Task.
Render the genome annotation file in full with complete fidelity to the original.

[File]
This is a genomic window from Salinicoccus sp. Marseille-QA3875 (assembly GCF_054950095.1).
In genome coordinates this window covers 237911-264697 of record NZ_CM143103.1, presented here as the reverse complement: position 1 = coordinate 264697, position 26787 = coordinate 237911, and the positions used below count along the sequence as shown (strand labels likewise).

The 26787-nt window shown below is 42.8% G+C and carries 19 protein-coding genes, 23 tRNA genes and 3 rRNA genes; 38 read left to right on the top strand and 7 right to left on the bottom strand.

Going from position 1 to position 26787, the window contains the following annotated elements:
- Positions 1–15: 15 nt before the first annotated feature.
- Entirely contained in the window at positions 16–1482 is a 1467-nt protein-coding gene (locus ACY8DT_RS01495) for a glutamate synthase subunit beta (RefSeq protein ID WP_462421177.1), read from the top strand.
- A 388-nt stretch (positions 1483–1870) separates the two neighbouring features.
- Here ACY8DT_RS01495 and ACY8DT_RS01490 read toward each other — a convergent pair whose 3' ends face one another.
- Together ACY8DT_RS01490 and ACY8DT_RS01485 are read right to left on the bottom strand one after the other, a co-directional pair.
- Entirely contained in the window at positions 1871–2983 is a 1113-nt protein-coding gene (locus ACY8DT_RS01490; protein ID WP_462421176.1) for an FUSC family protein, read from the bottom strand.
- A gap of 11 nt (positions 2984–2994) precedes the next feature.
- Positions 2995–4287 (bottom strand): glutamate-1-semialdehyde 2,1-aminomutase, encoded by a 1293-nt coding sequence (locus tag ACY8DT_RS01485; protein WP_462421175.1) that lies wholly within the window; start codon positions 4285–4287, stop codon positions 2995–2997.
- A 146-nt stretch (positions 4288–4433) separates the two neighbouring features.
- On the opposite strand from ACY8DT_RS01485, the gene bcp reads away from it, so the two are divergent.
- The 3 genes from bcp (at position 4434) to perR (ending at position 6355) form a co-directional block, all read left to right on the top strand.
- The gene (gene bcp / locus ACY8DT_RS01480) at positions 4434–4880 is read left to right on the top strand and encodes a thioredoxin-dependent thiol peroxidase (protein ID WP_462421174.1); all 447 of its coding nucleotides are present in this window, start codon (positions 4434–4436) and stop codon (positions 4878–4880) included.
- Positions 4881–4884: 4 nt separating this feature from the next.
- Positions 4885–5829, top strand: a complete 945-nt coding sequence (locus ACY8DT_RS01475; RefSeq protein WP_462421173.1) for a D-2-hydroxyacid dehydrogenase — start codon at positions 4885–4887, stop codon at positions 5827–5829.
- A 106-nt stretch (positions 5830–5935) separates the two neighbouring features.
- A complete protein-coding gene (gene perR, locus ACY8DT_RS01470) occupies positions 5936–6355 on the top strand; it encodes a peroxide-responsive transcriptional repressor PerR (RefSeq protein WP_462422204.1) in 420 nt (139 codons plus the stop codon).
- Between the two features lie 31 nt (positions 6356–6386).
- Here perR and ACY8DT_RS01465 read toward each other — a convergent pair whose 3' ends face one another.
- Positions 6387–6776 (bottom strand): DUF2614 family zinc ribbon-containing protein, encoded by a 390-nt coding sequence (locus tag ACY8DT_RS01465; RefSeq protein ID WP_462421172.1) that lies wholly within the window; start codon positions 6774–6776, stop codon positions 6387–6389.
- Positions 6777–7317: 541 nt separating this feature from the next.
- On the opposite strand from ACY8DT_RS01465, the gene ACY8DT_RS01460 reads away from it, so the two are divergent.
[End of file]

This is a genomic window from Salinicoccus sp. Marseille-QA3875 (assembly GCF_054950095.1).
In genome coordinates this window covers 237911-264697 of record NZ_CM143103.1, presented here as the reverse complement: position 1 = coordinate 264697, position 26787 = coordinate 237911, and the positions used below count along the sequence as shown (strand labels likewise).

The 26787-nt window shown below is 42.8% G+C and carries 19 protein-coding genes, 23 tRNA genes and 3 rRNA genes; 38 read left to right on the top strand and 7 right to left on the bottom strand.

Going from position 1 to position 26787, the window contains the following annotated elements:
- Positions 1–15: 15 nt before the first annotated feature.
- Entirely contained in the window at positions 16–1482 is a 1467-nt protein-coding gene (locus ACY8DT_RS01495) for a glutamate synthase subunit beta (RefSeq protein ID WP_462421177.1), read from the top strand.
- A 388-nt stretch (positions 1483–1870) separates the two neighbouring features.
- Here ACY8DT_RS01495 and ACY8DT_RS01490 read toward each other — a convergent pair whose 3' ends face one another.
- Together ACY8DT_RS01490 and ACY8DT_RS01485 are read right to left on the bottom strand one after the other, a co-directional pair.
- Entirely contained in the window at positions 1871–2983 is a 1113-nt protein-coding gene (locus ACY8DT_RS01490; protein ID WP_462421176.1) for an FUSC family protein, read from the bottom strand.
- A gap of 11 nt (positions 2984–2994) precedes the next feature.
- Positions 2995–4287 (bottom strand): glutamate-1-semialdehyde 2,1-aminomutase, encoded by a 1293-nt coding sequence (locus tag ACY8DT_RS01485; protein WP_462421175.1) that lies wholly within the window; start codon positions 4285–4287, stop codon positions 2995–2997.
- A 146-nt stretch (positions 4288–4433) separates the two neighbouring features.
- On the opposite strand from ACY8DT_RS01485, the gene bcp reads away from it, so the two are divergent.
- The 3 genes from bcp (at position 4434) to perR (ending at position 6355) form a co-directional block, all read left to right on the top strand.
- The gene (gene bcp / locus ACY8DT_RS01480) at positions 4434–4880 is read left to right on the top strand and encodes a thioredoxin-dependent thiol peroxidase (protein ID WP_462421174.1); all 447 of its coding nucleotides are present in this window, start codon (positions 4434–4436) and stop codon (positions 4878–4880) included.
- Positions 4881–4884: 4 nt separating this feature from the next.
- Positions 4885–5829, top strand: a complete 945-nt coding sequence (locus ACY8DT_RS01475; RefSeq protein WP_462421173.1) for a D-2-hydroxyacid dehydrogenase — start codon at positions 4885–4887, stop codon at positions 5827–5829.
- A 106-nt stretch (positions 5830–5935) separates the two neighbouring features.
- A complete protein-coding gene (gene perR, locus ACY8DT_RS01470) occupies positions 5936–6355 on the top strand; it encodes a peroxide-responsive transcriptional repressor PerR (RefSeq protein WP_462422204.1) in 420 nt (139 codons plus the stop codon).
- Between the two features lie 31 nt (positions 6356–6386).
- Here perR and ACY8DT_RS01465 read toward each other — a convergent pair whose 3' ends face one another.
- Positions 6387–6776 (bottom strand): DUF2614 family zinc ribbon-containing protein, encoded by a 390-nt coding sequence (locus tag ACY8DT_RS01465; RefSeq protein ID WP_462421172.1) that lies wholly within the window; start codon positions 6774–6776, stop codon positions 6387–6389.
- Positions 6777–7317: 541 nt separating this feature from the next.
- On the opposite strand from ACY8DT_RS01465, the gene ACY8DT_RS01460 reads away from it, so the two are divergent.